This isn’t quite the end of Star Trek: Year Four: There’s a follow-up series that went out under this banner and, of course, IDW’s later “Year Five” series Star Trek: Final Mission (which are, spoiler alert, next on the docket), but this issue does mark the end of the initial run of the project. This means it somewhat begs to be read as a “season finale”, and what this does is cause us to wonder right from the outset which side of Year Four‘s instincts this story is going to fall on.
As we’ve discussed previously, this series exists at an odd juncture between trying to fill a gap in the history of Star Trek and doing Original Series-style Star Trek for 2007 and 2008, and it’s been on the whole a bit changeable on both fronts. Way back in the post on “Operation — Annihilate!” I mentioned that the season finale it as we now conceptualize it didn’t really exist at this point in the history of television. Most finales were, if not simply average episodes of the series, “big” episodes that were only subtly larger in scope or stakes than the norm, brought upon just as often by the production team feeling energized about going out on a high note than the writers consciously writing vastness into the script. And we can see this in Star Trek itself: Of its three season finales, only “Assignment: Earth” actually feels like anything remotely resembling a finale, and that doesn’t really count. Then we go back to “The Omega Glory”…Which we really don’t want to read as a finale. Actually in that season, it seems far more fitting to call “Bread and Circuses” a finale as there’s a sense of closure about it and it’s the last story Gene Coon worked on as a regular member of the creative team.
So, were issue six to be some grand, sweeping modern-style epic of a finale, that wouldn’t be at all keeping with the tone of the original Star Trek circa 1969-1970. And, thankfully, it’s not: We get a parting glimpse of the Enterprise warping away to its next mission that implies this chapter has come to a close, but more adventures are in store, and the rest of the book is pretty run-of-the-mill Star Trek: Year Four. This means, of course, that the story is nothing special: The Enterprise is investigating the disappearance of the starship Pasteur, last reported in the vicinity of the Gobi system. Beaming down to the third planet, Kirk, McCoy, a redshirt and Lieutenant O’Hara, the sister of the Pasteur‘s missing captain, find themselves suddenly transported to the decontamination chamber of a gigantic warehouse operated by a robot named Avatar (who seriously looks like a Star Trek version of Rosie the Robot from The Jetsons) who guards over and ships the planet’s valuable merchandise.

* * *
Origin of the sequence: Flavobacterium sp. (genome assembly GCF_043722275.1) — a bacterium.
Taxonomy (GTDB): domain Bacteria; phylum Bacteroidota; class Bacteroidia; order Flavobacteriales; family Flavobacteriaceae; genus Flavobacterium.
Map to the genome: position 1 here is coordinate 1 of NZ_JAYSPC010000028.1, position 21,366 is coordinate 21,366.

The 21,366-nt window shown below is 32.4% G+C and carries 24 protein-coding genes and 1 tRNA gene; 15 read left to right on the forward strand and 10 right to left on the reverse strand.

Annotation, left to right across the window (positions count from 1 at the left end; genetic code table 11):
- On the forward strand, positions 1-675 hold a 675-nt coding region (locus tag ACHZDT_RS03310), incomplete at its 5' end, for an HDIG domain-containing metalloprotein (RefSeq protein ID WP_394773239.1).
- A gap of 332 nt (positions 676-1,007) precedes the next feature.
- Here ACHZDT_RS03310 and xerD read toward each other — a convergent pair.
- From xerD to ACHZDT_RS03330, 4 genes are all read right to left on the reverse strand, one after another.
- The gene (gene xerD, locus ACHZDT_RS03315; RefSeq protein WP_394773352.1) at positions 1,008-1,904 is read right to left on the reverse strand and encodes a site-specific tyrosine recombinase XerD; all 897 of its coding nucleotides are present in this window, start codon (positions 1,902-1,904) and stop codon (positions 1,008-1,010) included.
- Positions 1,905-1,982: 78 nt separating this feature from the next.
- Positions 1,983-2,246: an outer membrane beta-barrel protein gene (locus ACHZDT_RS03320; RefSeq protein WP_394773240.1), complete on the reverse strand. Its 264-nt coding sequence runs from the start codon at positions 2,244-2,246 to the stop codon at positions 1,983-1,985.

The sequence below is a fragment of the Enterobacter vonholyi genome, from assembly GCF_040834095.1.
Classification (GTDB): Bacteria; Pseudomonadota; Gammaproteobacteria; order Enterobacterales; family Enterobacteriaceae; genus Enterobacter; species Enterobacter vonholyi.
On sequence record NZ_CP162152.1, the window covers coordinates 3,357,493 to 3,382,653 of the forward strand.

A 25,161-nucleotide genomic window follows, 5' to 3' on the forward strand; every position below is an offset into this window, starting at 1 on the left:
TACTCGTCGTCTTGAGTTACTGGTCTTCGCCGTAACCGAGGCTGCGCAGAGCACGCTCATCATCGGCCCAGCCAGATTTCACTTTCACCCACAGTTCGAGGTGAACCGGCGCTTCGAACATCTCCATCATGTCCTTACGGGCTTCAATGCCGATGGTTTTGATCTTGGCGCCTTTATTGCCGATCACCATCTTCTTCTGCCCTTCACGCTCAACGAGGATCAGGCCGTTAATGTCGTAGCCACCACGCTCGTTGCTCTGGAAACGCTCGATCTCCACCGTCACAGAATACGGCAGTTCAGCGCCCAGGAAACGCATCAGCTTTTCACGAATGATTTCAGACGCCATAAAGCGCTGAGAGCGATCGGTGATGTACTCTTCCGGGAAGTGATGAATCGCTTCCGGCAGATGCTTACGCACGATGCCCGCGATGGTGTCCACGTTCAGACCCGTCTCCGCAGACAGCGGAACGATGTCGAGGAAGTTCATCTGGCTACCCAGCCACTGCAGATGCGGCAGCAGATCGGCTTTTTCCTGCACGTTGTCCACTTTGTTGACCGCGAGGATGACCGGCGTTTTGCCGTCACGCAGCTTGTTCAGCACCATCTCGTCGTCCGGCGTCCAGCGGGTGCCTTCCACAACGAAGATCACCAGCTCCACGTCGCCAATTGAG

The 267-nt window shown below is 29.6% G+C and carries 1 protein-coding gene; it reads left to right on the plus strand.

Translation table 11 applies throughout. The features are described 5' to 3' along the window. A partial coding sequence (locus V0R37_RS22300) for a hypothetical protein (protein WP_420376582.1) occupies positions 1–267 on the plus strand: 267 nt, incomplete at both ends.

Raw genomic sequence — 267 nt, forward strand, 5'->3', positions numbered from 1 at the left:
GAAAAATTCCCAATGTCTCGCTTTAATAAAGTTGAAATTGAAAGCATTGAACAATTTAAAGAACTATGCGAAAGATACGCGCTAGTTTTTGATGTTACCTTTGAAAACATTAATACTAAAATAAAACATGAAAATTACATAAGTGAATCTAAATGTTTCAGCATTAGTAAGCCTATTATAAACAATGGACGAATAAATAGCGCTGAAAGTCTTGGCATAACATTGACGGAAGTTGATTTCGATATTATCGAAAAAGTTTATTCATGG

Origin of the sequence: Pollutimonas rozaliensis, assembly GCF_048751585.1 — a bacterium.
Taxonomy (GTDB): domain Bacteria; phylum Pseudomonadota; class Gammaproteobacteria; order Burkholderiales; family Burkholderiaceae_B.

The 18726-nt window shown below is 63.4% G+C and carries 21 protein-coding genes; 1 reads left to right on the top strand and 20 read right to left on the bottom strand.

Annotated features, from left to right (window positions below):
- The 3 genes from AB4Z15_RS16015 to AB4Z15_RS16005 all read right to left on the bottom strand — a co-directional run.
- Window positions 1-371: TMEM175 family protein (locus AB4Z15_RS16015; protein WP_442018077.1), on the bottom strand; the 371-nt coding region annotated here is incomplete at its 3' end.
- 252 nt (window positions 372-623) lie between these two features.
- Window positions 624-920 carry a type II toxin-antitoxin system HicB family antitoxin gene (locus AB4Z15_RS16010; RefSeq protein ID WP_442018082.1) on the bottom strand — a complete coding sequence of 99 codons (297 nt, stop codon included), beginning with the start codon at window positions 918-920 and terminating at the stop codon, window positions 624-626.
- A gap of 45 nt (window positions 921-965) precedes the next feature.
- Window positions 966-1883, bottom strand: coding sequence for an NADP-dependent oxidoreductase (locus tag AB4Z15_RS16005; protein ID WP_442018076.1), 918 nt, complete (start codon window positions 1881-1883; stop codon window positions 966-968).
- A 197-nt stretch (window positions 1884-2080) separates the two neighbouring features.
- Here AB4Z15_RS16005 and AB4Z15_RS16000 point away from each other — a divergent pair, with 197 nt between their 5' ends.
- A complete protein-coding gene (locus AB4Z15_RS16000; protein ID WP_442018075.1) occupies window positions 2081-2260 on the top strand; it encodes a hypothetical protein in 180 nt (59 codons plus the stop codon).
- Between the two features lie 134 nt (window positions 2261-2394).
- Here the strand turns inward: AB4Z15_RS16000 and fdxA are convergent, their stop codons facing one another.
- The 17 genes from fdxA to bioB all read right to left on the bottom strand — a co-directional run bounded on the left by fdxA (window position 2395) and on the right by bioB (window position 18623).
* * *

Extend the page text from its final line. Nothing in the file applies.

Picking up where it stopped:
After the redshirt goes the way of all redshirts, the landing party discovers the merchandise in question are genetically engineered infants artificially created from the genetic material of many different alien species, the end result of the native population’s fertility experiments and now all that remains of their people. So, a brief scuffle ensues, O’Hara rescues a baby who has the same mismatched eyes her brother had and Avatar is shot by her “daughter” Adan, who randomly appears out of nowhere in the middle of the climax with no buildup or introduction, (it seems Avatar was “curious about the merchandise’s potential”) when she tries to kill Kirk for interfering (there goes that Prime Directive thing again: Really one wonders why the Federation even bothers at this point). Spock arrives just in time, having been monitoring the situation from the Enterprise after growing suspicious when Kirk failed to check in and deducing he’d probably been captured and bails everyone out. Deciding her people now finally have a legacy of sorts, Avatar collapses and dies, but tells Kirk to take Adan and the infants with him, while O’Hara decides to settle on Pacifica to raise the child she found as her own.
Perhaps predictably, we once again have another puree of Star Trek tropes and motifs. There’s a tragic extraterrestrial fighting to preserve the legacy of her people which is reminiscent of a lot of different things, though “That Which Survives” seems to be the one that most immediately comes to mind, even more so considering Avatar’s mechanical nature. There’s a dispute that starts off ideological and ends up physical and, somewhat gallingly, a Babies Ever After ending celebrating the potential and hope symbolized by children. Although that said this still manages to work better than the most egregious moments of the TV show that inspired this series: That this story would glorify youth for the sake of youth is a significant step above the far, *far* too numerous stories in the Original Series about how misguided and dangerous young people are, and while this has problems of its own (this probably isn’t the place to get into reproductive futurism) it never does *quite* cross the line into an embrace of heteronormativity and “biology” a la “The Apple” (though it comes close at times). Finally, I would complain a lot more about O’Hara if A. She wasn’t a woman of colour and B. There weren’t other female characters to contrast her with: Uhura is enough at this point, but we also get Avatar and Adan, even though the latter is only in the story very briefly.